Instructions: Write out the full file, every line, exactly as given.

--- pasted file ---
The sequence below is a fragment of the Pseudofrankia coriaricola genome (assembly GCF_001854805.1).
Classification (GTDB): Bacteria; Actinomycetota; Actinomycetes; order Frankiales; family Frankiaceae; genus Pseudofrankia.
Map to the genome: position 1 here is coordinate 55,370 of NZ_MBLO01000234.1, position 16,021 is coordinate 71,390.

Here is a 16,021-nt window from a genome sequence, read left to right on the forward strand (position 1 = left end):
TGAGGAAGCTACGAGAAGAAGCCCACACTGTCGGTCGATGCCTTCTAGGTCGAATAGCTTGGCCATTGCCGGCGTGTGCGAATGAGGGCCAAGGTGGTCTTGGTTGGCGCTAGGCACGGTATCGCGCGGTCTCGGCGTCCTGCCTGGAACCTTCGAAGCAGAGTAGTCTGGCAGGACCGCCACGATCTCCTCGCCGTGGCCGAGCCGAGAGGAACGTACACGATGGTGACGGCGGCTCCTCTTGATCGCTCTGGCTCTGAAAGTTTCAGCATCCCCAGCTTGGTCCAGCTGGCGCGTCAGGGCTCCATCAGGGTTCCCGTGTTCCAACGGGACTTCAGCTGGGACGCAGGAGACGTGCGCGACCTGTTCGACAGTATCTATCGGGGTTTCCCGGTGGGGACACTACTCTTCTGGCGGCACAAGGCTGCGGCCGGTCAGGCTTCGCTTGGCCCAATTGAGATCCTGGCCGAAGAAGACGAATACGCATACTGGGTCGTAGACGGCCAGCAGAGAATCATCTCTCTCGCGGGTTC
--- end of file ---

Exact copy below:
The sequence below is a fragment of the Pseudofrankia coriaricola genome (assembly GCF_001854805.1).
Classification (GTDB): Bacteria; Actinomycetota; Actinomycetes; order Frankiales; family Frankiaceae; genus Pseudofrankia.
Map to the genome: position 1 here is coordinate 55,370 of NZ_MBLO01000234.1, position 16,021 is coordinate 71,390.

Here is a 16,021-nt window from a genome sequence, read left to right on the forward strand (position 1 = left end):
TGAGGAAGCTACGAGAAGAAGCCCACACTGTCGGTCGATGCCTTCTAGGTCGAATAGCTTGGCCATTGCCGGCGTGTGCGAATGAGGGCCAAGGTGGTCTTGGTTGGCGCTAGGCACGGTATCGCGCGGTCTCGGCGTCCTGCCTGGAACCTTCGAAGCAGAGTAGTCTGGCAGGACCGCCACGATCTCCTCGCCGTGGCCGAGCCGAGAGGAACGTACACGATGGTGACGGCGGCTCCTCTTGATCGCTCTGGCTCTGAAAGTTTCAGCATCCCCAGCTTGGTCCAGCTGGCGCGTCAGGGCTCCATCAGGGTTCCCGTGTTCCAACGGGACTTCAGCTGGGACGCAGGAGACGTGCGCGACCTGTTCGACAGTATCTATCGGGGTTTCCCGGTGGGGACACTACTCTTCTGGCGGCACAAGGCTGCGGCCGGTCAGGCTTCGCTTGGCCCAATTGAGATCCTGGCCGAAGAAGACGAATACGCATACTGGGTCGTAGACGGCCAGCAGAGAATCATCTCTCTCGCGGGTTC